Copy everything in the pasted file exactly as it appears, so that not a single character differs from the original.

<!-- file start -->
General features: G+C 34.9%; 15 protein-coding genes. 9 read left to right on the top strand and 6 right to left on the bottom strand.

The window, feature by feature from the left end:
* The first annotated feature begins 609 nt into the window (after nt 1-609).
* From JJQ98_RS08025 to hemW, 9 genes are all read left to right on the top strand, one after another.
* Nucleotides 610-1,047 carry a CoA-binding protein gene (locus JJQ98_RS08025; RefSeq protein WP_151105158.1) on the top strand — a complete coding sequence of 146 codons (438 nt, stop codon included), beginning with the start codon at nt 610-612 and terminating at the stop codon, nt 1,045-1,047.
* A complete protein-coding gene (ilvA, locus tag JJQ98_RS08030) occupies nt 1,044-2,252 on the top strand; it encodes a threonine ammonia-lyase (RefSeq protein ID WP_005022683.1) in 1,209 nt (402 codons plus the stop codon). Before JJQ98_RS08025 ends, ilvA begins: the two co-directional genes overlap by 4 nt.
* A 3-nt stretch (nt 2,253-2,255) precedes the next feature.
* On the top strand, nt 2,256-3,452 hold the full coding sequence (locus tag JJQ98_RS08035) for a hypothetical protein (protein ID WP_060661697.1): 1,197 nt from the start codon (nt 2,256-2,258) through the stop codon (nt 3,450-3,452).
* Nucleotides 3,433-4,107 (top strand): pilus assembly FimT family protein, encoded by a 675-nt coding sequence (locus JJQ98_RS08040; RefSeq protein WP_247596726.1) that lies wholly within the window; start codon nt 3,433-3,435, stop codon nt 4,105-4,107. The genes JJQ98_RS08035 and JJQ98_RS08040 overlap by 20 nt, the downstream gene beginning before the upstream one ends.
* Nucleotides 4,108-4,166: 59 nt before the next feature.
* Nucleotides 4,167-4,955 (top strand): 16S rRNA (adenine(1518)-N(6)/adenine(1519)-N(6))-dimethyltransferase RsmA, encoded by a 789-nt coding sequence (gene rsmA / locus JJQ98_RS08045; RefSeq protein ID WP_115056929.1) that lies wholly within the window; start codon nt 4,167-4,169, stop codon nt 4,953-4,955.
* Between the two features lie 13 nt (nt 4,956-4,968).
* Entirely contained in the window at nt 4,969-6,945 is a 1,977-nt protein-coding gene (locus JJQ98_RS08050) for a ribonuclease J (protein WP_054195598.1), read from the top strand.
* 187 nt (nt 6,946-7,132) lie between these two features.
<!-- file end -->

General features: G+C 34.9%; 15 protein-coding genes. 9 read left to right on the top strand and 6 right to left on the bottom strand.

The window, feature by feature from the left end:
* The first annotated feature begins 609 nt into the window (after nt 1-609).
* From JJQ98_RS08025 to hemW, 9 genes are all read left to right on the top strand, one after another.
* Nucleotides 610-1,047 carry a CoA-binding protein gene (locus JJQ98_RS08025; RefSeq protein WP_151105158.1) on the top strand — a complete coding sequence of 146 codons (438 nt, stop codon included), beginning with the start codon at nt 610-612 and terminating at the stop codon, nt 1,045-1,047.
* A complete protein-coding gene (ilvA, locus tag JJQ98_RS08030) occupies nt 1,044-2,252 on the top strand; it encodes a threonine ammonia-lyase (RefSeq protein ID WP_005022683.1) in 1,209 nt (402 codons plus the stop codon). Before JJQ98_RS08025 ends, ilvA begins: the two co-directional genes overlap by 4 nt.
* A 3-nt stretch (nt 2,253-2,255) precedes the next feature.
* On the top strand, nt 2,256-3,452 hold the full coding sequence (locus tag JJQ98_RS08035) for a hypothetical protein (protein ID WP_060661697.1): 1,197 nt from the start codon (nt 2,256-2,258) through the stop codon (nt 3,450-3,452).
* Nucleotides 3,433-4,107 (top strand): pilus assembly FimT family protein, encoded by a 675-nt coding sequence (locus JJQ98_RS08040; RefSeq protein WP_247596726.1) that lies wholly within the window; start codon nt 3,433-3,435, stop codon nt 4,105-4,107. The genes JJQ98_RS08035 and JJQ98_RS08040 overlap by 20 nt, the downstream gene beginning before the upstream one ends.
* Nucleotides 4,108-4,166: 59 nt before the next feature.
* Nucleotides 4,167-4,955 (top strand): 16S rRNA (adenine(1518)-N(6)/adenine(1519)-N(6))-dimethyltransferase RsmA, encoded by a 789-nt coding sequence (gene rsmA / locus JJQ98_RS08045; RefSeq protein ID WP_115056929.1) that lies wholly within the window; start codon nt 4,167-4,169, stop codon nt 4,953-4,955.
* Between the two features lie 13 nt (nt 4,956-4,968).
* Entirely contained in the window at nt 4,969-6,945 is a 1,977-nt protein-coding gene (locus JJQ98_RS08050) for a ribonuclease J (protein WP_054195598.1), read from the top strand.
* 187 nt (nt 6,946-7,132) lie between these two features.